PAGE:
On Friday 21st of June, I innocently dived into the world of service design at the Service Design Network (SDN) Conference in Cologne – the first national SDN conference in Germany. As it was my first contact with service designers I was thrilled to learn what service design is, in the academic world as well as on a more hands-on level.
Coming from a classic user research background and working at a user-centered design agency, I often deal with improving or re-designing the digital interface of services. And quite frequently, changes in the digital world develop a major impact on the whole range of our clients’ services.
So, what is service design? As usual, Wikipedia is a great help. Service design is described as ” the activity of planning and organizing people, infrastructure, communication and material components of a service in order to improve its quality and the interaction between service provider and customers” – always aiming at the needs of customers to design user-friendly, competitive and relevant services.
Furthermore, according to Birgit Mager, a sponsor of the conference and leading authority on service desing worldwide, service design also means “being creative” and seeing the whole picture when defining services based on user and business needs. Julia Schaeper described it in her presentation as “not designing a car, but rather designing for mobility.” I heard that “service design is like a duck” (Markus Grohmann) – elegant and pretty from on first sight, without the viewer noticing the hard paddling work that is being done beneath the surface.
And service design never comes alone: In real project life, it is often mixed with approaches from other domains as the following presentations showed brilliantly:
Service design thinking + lean management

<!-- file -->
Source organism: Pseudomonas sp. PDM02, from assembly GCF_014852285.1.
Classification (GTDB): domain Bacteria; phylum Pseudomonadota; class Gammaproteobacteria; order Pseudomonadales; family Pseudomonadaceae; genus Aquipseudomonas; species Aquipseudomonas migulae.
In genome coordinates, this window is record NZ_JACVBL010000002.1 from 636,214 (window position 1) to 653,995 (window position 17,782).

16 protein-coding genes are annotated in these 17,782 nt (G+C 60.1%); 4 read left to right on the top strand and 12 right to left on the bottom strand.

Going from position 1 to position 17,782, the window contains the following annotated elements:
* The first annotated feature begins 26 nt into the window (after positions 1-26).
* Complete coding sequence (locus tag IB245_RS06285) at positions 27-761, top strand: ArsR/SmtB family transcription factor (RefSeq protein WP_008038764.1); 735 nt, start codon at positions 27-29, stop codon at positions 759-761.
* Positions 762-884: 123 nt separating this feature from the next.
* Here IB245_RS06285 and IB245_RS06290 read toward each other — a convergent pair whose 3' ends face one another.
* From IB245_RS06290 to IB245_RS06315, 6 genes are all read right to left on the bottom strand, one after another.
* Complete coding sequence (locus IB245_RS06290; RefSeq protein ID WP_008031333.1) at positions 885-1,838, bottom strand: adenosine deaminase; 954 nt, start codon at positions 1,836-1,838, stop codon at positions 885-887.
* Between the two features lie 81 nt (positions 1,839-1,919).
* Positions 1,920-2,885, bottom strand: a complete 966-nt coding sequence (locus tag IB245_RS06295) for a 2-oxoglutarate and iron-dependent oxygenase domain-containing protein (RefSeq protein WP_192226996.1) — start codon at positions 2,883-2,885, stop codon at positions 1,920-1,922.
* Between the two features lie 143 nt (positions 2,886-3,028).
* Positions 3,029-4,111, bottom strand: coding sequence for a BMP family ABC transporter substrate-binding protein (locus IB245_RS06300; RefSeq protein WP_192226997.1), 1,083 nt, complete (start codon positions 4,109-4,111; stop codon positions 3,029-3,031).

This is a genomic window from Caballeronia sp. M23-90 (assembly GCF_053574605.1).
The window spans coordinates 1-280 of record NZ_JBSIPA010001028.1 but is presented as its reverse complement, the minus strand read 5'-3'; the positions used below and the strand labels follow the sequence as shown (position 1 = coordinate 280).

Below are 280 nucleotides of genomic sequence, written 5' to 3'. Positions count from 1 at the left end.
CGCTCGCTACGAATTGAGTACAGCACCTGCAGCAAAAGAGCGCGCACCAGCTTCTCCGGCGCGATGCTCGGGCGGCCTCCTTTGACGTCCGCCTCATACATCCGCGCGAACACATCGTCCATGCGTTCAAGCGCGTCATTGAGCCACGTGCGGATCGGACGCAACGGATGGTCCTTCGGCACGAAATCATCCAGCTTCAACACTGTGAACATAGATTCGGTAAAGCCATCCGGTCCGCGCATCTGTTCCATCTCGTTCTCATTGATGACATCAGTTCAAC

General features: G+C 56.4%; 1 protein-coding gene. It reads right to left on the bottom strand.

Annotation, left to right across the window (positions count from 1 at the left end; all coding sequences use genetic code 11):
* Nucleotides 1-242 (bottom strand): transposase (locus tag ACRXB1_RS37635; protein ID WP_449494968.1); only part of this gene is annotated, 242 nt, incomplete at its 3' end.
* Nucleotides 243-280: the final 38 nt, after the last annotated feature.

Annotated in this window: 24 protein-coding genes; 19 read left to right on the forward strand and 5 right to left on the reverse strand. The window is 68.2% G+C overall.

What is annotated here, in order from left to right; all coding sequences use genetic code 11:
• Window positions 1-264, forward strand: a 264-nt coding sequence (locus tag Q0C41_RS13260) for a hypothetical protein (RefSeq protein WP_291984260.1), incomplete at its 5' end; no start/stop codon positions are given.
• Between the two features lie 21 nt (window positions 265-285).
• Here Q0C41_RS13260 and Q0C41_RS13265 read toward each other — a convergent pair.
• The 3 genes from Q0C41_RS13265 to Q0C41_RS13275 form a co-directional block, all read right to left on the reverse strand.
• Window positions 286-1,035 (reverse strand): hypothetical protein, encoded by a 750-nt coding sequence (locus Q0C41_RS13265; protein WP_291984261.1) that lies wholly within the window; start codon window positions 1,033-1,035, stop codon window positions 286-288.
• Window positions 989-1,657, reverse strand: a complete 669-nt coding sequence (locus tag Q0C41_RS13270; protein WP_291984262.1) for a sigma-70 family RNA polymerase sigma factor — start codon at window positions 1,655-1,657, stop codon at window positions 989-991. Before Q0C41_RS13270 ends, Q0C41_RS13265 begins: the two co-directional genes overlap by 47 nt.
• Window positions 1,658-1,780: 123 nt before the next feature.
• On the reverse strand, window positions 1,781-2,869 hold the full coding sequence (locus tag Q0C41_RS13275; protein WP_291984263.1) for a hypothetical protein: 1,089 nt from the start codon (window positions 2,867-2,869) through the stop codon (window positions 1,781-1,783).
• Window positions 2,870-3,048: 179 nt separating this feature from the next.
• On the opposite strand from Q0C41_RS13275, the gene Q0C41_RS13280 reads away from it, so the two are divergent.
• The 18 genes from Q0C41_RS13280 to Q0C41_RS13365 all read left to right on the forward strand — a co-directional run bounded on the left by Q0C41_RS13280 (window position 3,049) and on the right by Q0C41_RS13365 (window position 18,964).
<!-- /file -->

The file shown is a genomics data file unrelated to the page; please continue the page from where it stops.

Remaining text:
Julia Schaeper, “Designing for Better Healthcare”: This presentation showed how service design can help improve healthcare experience. Julia gave an enlightening report about how to downsize healthcare processes and costs and amazingly at the same time improving the patient experience. For me, the thought that it actually is possible to harmonise economic necessities and customer wishes made a lasting impression.
Service design thinking + futurology
Julia Leihener, “A Time Machine for Service Designers”: This talk demonstrated how to deduce promising future trends from user research, stakeholder research and extreme scenarios. Given the space for creativity, a diverse multicultural team of experts and users can come up with surprising insights they never even dreamt of themselves.
Service design thinking + user centered design
Jim Kalbach, “Locating Value with Alignment Diagrams”: Jim outlined a practical approach of how to efficiently combine, visualise and tell the story of business and user needs. The creation of value really springs from the combination of business and user needs: the wilful intent to know both sides and treat them with equal respect during the course of a project.
>> Also see his slides to “Locating Value with Alignment Diagrams” on SlideShare.
Service design thinking + art and entertainment
Fabio Di Liberto, “Surprise Culture”: Fabio urged us to consider the conscious use of discontinuity and randomness as sublime elements when shaping a user experience. Even though this perception of creating a disruptive user experience shook my belief in usability requirements to the very foundations, I probably would download the app to get purposefully lost which plays beautifully into Fabios philosophy.
My key learnings:
- Look at the whole picture – Service design is not focused on defining one part of a service, but the holistic service experience
- Be creative and open to let in many influences to guide the service design process when developing great services.
- Challenge usability maxims and think about potential value of discontinuity, blur and randomness in user experiences.
Thank you all for a sometimes maybe spontaneously planned looking, but wonderful conference experience.